Jules and Jim

It's fitting that the poster for Jules and Jim, directed in 1962 by François Truffaut, does not feature neither Jules nor Jim. It shows Catherine, a woman that they are both in love with. It is another one of those movies that did a lot of revolutionary things that are a little hard to understand now. It's a lot to summarize what was new about this movie, and some of it I didn't pick up on right away. Ebert mentions that the movie was made with joy, and I can feel that as well. It still comes across and makes the movie feel really fresh and not dated in any way.

I really liked the story, first and foremost. It can be tough to figure out what exactly was so new in a film like this, where so many of our movie have been influenced by this style. I put that sort of analysis on a back-burner, and just watched the movie focusing on the story, the message, and the acting. I really enjoyed all of those parts together. I loved that I got to know all of the characters so well, and I was really drawn into the plot. It was  a great, relaxing way to spend my afternoon.
I feel like I was explaining a movie that is happier than this one. It starts of decadently optimistic. Jules and Jim are best friends, and they share everything, even their girlfriends. They go to see a slide show of statues, and are both taken with the same one. Later, seeking it out, they meet Catherine, who looks exactly like the statue. She starts a relationship with Jules, and he tells Jim that Catherine is his, and his alone. Of course, both men are in love with her anyway, and she affects both of their lives. It seems like things are good with Jules and Catherine on the surface - they have a daughter and seem happy, but Jules confides in Jim that Catherine has affairs, and is always unhappy. He knows that she wants Jim, and Jules is willing to do anything to keep Catherine happy, even sharing her with Jim.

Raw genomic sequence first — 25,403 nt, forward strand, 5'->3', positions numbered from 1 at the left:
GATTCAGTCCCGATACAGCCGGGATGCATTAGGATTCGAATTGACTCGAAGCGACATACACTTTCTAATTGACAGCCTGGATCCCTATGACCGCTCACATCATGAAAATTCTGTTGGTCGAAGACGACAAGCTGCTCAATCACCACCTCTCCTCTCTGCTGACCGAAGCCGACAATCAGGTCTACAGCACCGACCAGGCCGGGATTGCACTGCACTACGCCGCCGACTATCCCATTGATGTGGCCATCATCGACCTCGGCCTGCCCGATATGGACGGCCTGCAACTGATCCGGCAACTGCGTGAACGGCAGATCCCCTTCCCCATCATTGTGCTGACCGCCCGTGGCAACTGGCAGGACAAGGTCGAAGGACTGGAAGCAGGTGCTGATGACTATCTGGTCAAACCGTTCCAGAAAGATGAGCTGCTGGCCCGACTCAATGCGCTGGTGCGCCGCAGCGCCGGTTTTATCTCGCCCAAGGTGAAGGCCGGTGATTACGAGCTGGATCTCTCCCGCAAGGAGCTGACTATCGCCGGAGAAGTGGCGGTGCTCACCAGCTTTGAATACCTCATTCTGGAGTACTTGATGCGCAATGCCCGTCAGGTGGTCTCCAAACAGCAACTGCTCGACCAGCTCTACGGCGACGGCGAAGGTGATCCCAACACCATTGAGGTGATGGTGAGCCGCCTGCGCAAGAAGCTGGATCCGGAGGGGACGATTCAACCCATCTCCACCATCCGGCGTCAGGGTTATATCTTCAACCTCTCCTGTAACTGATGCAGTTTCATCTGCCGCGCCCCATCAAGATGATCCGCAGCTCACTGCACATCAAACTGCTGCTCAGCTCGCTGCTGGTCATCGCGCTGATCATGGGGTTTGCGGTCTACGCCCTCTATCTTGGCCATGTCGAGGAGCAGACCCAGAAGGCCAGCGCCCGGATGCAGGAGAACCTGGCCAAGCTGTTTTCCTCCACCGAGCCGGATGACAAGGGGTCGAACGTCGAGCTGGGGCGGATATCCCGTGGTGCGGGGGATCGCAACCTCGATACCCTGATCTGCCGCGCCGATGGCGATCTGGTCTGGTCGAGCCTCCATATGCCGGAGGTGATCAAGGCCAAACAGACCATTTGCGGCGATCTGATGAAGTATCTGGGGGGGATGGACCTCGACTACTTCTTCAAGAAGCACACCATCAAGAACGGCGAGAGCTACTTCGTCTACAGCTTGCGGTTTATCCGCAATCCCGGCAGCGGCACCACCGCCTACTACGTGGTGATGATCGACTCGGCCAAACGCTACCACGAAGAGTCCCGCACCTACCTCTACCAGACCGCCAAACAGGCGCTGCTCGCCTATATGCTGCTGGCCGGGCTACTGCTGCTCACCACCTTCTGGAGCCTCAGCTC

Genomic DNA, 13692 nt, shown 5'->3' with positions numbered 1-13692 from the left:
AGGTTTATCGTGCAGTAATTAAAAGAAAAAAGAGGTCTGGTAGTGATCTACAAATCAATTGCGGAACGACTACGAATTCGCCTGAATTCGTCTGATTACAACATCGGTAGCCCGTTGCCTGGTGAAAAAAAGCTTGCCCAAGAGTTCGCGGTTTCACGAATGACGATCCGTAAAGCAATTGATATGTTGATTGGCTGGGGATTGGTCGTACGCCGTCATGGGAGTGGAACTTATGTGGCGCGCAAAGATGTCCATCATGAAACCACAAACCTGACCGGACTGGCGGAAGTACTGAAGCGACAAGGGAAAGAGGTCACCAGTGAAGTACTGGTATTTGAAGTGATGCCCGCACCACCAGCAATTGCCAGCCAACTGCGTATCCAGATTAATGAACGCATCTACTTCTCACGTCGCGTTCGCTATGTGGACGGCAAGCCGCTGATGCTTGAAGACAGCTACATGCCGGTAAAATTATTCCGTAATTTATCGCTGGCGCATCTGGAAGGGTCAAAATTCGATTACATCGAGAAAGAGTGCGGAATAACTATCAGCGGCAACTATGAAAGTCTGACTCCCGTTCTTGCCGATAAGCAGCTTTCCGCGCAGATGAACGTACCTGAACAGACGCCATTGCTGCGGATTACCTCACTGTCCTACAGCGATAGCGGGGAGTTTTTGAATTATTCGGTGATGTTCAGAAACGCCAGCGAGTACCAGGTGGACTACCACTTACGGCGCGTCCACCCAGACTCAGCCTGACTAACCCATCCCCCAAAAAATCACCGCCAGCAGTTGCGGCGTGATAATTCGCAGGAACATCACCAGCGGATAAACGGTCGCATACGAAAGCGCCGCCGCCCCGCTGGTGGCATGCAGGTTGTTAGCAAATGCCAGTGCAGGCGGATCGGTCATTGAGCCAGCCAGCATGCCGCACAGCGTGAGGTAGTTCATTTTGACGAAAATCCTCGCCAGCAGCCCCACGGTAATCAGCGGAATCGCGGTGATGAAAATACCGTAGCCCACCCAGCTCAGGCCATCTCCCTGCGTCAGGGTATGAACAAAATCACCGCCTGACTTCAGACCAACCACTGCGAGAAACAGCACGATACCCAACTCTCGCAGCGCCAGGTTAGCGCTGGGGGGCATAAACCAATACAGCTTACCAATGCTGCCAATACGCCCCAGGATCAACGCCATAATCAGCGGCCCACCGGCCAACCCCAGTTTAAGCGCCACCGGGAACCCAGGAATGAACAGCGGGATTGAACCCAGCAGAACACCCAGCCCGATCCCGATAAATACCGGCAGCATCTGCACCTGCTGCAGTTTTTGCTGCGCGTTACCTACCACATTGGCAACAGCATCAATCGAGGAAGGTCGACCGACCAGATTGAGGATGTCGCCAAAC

I really like romantic drama movies like this. They can be more depressing and harder to watch than say, a romantic comedy, but I really find myself drawn to them for some reason. I used to always hate romantic comedies when I was younger because I felt like they made me depressed. I knew that relationships didn't work out like the did in those movies, and it made me frustrated to watch all of the charming perfection. Perhaps that is why I like the more upsetting genre, and why I like movies like Jules and Jim. I can understand and relate to the plot more when the characters struggle and have issues in their relationships, I guess.

What was so masterful about this movie was how wonderfully and fluidly the 25 years of Jules and Jim's relationship are compressed. There is no real sense that you missed any major or interesting moments in their lives, but also no feeling of lingering. The movie does not feel long or meandering at all, and somehow the 25 years felt quick, but thorough, I guess.  Ebert writes, "The narrator also hurries things along, telling us what there is no time to show us. The use of a narrator became one of Truffaut's favorite techniques; it's a way of signaling us that the story is over and its ending known before it even begins. His use of brief, almost unnoticeable freeze-frames treats some of the moments as snapshots, which also belong to the past" (Great Movies II, 213). I think he just uses such a great mix of techniques to cover all those years and still keep the pace moving along quickly. Truffaut was clearly a great artist, and it's so nice to see his talent in his work.

The movie is not all happy memories, though, but this is what I love about it. It's worth watching, and right now it's streaming on Netflix, and on Hulu as well. It's certainly not a happy film, but it is a beautiful film, and a good one. I personally really like movies like this, so I'm a big fan already. Plus, I like Truffaut, and I admire his talent. He really did a lot to change film for the better, and it's hard to not appreciate that. Let me know if you check this out!

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Ebert's Great Movie Essay on Jules and Jim
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Kieślowski's Three Colors Trilogy